Last month, the Irish government announced plans to excavate the bodies of several hundred babies interred on the site of the former mother and baby home in Tuam in the Republic of Ireland.
The Tuam controversy is part of a larger episode in Irish history that focuses on the treatment of unmarried mothers and their children.
However the story is not only pertinent in the Republic of Ireland – Northern Ireland has its own hidden history in this respect. A stark advertisement that appeared in the Northern Whig in 1950 is evidence of this.
Sitting alongside notices about second hand cars is a notice that reads: ‘Bonny Baby Boy: full surrender given to kind Protestant parents - Box PM2112.’
In an era when stigma was attached to pre-marital pregnancy, how did Northern Ireland respond to this issue?
Professor Sean O’Connell from Queen’s University Belfast said: “We know very little about this and the babies involved are part of a hidden history.
“This advert suggests an ad hoc and furtive process took place, certainly at this point – 1950.”
He added: “We estimate that up to 4,700 Northern Irish women were sent to homes operated by Protestant churches, including Thorndale, Malone Place, Hopedene Hostel and Kennedy House between the 1920s and 1990s.
“A further 2,800, from the Catholic community, had their babies while residents of the Marianvale in Newry and Marianville in Belfast, which were operated by the Catholic Sisters of the Good Shepherd.
“In total, that is 7,500 women: each with their own story.
“Moreover, there are a further 7,500 potential stories to be told of what became of their babies.
“We are currently recording the memoires of some of those women and their children and would like to appeal to News Letter readers to help us secure even more.”
“We have been asked to discover the reality that lies behind the sketchy historical evidence on mother and baby homes in Northern Ireland that can be found in the dusty paperwork left behind.
“Our research will lead to a report for the Department of Health which will feed into a decision on whether or not Northern Ireland follows the Republic and instigates a full scale inquiry on mother and baby homes.”
Over the course of the past century, hundreds of women made the journey from their homes across Northern Ireland to a number of mother and baby homes run by Catholic and Protestant organisations, as well as by the state.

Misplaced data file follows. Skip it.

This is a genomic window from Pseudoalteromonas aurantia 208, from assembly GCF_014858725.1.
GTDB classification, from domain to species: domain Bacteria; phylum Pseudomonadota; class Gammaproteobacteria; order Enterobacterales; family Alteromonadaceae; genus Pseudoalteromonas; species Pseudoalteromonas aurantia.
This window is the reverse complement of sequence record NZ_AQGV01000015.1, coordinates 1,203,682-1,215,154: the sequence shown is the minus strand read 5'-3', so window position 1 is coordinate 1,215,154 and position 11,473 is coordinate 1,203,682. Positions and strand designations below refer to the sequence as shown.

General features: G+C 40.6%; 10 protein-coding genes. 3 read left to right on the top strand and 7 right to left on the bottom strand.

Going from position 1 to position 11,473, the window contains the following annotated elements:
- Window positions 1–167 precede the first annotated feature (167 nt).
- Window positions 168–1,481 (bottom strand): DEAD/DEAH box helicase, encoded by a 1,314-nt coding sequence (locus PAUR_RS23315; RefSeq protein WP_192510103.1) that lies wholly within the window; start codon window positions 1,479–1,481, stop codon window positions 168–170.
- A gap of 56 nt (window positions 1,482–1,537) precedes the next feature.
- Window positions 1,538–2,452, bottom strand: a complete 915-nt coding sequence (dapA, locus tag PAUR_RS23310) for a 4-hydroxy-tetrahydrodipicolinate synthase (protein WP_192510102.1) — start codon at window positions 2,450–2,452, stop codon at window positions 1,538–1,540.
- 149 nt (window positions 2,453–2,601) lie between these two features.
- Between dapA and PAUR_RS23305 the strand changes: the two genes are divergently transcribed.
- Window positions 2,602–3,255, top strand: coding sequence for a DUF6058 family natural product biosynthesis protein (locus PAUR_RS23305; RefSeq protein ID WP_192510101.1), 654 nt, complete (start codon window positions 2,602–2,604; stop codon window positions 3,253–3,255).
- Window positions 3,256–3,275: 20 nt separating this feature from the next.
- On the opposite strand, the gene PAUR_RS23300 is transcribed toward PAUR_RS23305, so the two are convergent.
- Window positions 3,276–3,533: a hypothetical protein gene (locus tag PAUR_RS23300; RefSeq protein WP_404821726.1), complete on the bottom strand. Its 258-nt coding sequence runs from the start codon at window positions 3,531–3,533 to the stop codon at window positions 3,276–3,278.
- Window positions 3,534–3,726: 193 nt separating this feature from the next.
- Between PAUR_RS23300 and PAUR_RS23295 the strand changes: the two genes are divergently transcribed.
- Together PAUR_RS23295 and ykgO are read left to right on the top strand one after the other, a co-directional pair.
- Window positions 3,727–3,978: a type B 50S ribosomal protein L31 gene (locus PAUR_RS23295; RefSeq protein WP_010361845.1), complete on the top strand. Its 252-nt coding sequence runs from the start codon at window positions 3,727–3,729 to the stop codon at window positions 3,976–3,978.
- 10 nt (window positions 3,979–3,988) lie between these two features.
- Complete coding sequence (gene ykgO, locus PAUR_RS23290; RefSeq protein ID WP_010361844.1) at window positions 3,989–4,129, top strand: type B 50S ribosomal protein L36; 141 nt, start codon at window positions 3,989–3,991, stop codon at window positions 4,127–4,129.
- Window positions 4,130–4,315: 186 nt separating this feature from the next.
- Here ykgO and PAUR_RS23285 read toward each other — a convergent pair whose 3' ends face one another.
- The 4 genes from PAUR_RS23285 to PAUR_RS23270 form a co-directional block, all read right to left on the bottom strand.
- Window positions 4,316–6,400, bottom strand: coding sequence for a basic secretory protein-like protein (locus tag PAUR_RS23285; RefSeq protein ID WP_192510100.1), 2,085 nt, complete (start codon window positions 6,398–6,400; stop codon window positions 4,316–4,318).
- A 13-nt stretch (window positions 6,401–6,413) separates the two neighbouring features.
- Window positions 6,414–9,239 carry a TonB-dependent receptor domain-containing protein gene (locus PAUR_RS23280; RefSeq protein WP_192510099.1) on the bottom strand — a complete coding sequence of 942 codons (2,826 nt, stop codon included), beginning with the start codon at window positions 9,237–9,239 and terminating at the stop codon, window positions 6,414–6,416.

A smaller number of residential homes operated as so-called Magdalene laundries and a large number of women worked in them, for various lengths of time.
Working alongside Professor O’Connell on the examination of the mother and baby homes in Northern Ireland is Dr Leanne McCormick from Ulster University.
She said: “The mother and baby homes in Northern Ireland were, in general, for unmarried mothers who were not able to remain in their family home for the birth of their child.
“Women entered the homes in the months before their due date and stayed for varying lengths of time after they gave birth, depending on what was happening with their baby.
“Some women returned home with their baby or moved in with relatives and friends, but the majority of babies born in mother and baby homes were given up for adoption, or placed in foster care or orphanages.
“Society was a lot harsher and more judgemental in this period and being pregnant and unmarried often carried stigma and shame.
“Sadly, we know that many women were left unsupported by their families.
“Being left alone and afraid they may have felt unable to return home with their baby.
“Alternatively, they may feel that pressure was placed upon them to give up their baby for adoption.”
She said: “There were a wide variety of homes involved. Before the creation of the NHS, in 1948, the workhouse often operated as a type of mother and baby home for unmarried mothers.
“There were 27 workhouses in Northern Ireland and many operated ‘boarding out’ schemes, which were a form of fostering children, and mothers often were required to pay for the up-keep of children who were boarded out.